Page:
– Are we assuming we know the reason something isn’t working, but we don’t actually know? For example, we assume our board members aren’t reaching out to their networks because they are lazy, but in reality, they don’t feel like they have enough information to reach out with confidence.
– Are we panicking when fundraising income takes a downturn and assuming it will keep getting worse instead of thinking about the other actions we can take?
– Have you asked yourself “what is the strategic purpose of this fundraising tactic?” Are you trying to acquire new donors? Do you need a way to improve donor retention? Are you looking for a way to upgrade existing donors?

Sometimes taking a minute to slow down can keep you from making a knee jerk decision that you’ll regret. And hey, if you DID make a decision you regret, focus on what you can learn from that decision instead of beating yourself up for it. And ask others for help when you need it. Sometimes an outside perspective can be exactly what you need most.

Posted in Fundraising Mistakes, Learning Opportunities

Wait a Minute…Who Does the Fundraising Around Here?

Spoiler alert: everyone. I recently came across a compelling video of social justice leaders speaking about the challenges and rewards of fundraising. They offer hints about how to do it right, and those hints lead to getting more people involved.

Check out the video here.

You have probably heard the phrase “creating a culture of philanthropy,” but what does that really mean in practice? It means getting everyone at your organization involved in helping donors to make the impact they desire through giving. It means that your board members, program staff and front desk volunteers are all part of the fundraising team.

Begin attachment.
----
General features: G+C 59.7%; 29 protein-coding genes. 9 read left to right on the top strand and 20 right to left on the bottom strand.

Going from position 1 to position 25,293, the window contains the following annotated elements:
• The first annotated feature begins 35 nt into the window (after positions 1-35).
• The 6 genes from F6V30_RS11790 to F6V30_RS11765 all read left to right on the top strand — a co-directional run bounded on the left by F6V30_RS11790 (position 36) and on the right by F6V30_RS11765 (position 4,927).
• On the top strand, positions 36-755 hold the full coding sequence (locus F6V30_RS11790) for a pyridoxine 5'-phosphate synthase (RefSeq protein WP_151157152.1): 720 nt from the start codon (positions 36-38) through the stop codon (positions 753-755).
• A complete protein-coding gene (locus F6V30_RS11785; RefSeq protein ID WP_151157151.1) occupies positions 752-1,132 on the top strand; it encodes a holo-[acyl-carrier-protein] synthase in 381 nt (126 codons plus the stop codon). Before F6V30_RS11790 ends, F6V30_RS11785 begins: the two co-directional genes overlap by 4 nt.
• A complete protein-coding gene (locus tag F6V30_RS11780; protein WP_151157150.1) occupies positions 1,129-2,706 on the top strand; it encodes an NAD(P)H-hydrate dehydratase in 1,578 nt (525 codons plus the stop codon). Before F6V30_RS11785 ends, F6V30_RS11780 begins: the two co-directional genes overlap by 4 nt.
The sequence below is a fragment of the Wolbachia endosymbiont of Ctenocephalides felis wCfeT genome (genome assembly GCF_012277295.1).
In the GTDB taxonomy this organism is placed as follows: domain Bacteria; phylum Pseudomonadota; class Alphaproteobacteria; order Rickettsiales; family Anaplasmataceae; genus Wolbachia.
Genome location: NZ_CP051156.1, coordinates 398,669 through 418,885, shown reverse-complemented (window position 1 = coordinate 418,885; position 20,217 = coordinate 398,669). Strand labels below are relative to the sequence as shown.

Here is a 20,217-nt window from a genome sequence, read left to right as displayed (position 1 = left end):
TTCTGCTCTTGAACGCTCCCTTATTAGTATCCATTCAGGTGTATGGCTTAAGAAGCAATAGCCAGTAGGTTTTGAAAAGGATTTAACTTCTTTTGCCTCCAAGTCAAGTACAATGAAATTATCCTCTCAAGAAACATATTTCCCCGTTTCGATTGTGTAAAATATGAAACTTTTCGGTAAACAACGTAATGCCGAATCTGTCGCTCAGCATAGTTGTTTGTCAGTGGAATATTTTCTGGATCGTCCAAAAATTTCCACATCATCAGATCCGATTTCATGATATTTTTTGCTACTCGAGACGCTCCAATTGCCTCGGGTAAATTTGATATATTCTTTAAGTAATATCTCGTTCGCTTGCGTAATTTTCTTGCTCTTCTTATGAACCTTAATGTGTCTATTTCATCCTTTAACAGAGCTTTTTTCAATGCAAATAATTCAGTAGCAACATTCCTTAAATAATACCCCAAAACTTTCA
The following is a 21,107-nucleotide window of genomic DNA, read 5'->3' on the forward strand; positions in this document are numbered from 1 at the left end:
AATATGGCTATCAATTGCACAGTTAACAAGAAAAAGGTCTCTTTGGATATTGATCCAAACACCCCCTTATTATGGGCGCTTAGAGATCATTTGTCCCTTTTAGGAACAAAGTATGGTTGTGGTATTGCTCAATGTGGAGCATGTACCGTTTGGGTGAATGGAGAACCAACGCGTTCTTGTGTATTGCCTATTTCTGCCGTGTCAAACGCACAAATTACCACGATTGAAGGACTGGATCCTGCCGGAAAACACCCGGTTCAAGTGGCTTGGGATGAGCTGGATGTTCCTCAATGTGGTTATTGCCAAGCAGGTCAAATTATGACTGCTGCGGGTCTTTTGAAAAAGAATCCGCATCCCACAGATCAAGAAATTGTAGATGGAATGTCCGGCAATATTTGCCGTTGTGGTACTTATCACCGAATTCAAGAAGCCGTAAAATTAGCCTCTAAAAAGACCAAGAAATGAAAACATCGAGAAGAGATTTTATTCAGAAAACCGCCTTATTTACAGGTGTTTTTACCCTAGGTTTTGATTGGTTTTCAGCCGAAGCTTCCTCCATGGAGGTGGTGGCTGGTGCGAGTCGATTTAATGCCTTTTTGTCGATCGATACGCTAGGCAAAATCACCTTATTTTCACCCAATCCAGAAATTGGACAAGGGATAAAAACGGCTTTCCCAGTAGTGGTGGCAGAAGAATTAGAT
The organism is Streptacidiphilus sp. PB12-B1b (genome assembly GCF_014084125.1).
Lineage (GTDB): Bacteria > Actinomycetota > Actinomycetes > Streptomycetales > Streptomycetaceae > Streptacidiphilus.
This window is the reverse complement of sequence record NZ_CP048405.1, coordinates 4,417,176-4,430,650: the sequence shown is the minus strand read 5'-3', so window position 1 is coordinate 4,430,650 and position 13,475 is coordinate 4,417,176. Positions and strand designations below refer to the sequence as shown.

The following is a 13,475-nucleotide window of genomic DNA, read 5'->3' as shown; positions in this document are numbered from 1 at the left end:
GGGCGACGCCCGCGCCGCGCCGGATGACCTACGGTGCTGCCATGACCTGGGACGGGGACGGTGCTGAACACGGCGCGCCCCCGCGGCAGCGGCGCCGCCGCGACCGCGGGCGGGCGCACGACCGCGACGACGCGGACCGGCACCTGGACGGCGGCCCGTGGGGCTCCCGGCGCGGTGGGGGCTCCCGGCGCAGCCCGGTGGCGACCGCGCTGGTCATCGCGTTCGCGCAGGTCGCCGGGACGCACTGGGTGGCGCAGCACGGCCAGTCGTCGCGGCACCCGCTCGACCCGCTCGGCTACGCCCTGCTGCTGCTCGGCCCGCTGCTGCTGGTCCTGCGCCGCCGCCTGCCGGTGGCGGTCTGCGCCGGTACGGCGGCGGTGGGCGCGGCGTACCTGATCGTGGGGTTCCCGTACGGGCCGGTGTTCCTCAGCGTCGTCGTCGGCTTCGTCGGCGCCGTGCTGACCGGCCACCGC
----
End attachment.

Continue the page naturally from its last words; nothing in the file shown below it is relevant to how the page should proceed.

My favorite quote from the video: “Because the work matters to all of us at the organization, we all have to be involved in the fundraising.” But, why? Because you never know who your donors, or potential donors, will interact with as they get involved in your organization. Can you really expect that a donor can learn about your organization without having an interaction with anyone other than the Executive Director or Development Director? Even those of you with a staff of one (or zero) have board members and volunteers involved.

When everyone on the team feels responsible for fundraising, you have a much greater chance that these interactions are not only positive, but can lead to major gifts. After all, the goal of philanthropy is to help a donor make the impact they desire. If your team can assist in helping a potential donor understand the impact of your organization, it’s easier for that donor to decide if that impact coincides with the one they want to make on the world.

But how do you DO this? One person (or group) at a time. Share this video with team members. Meet with each person (or group) and share some specific ideas of how they can impact fundraising success. Make sure you recognize and appreciate staff and board members when they have a great interaction with a donor. Share that story with the staff/board members who “don’t get it” too, so you can help them connect the dots.

So remember that fundraising isn’t just your responsibility. If you want it done right, don’t do it all yourself! Every time I help a client write a fundraising plan, we take time to consider how others can be involved. If you need assistance creating a plan that involves other people, reach out and let me know. You’ll be relieved to know you’re not the only one responsible for fundraising.

Posted in Culture of Philanthropy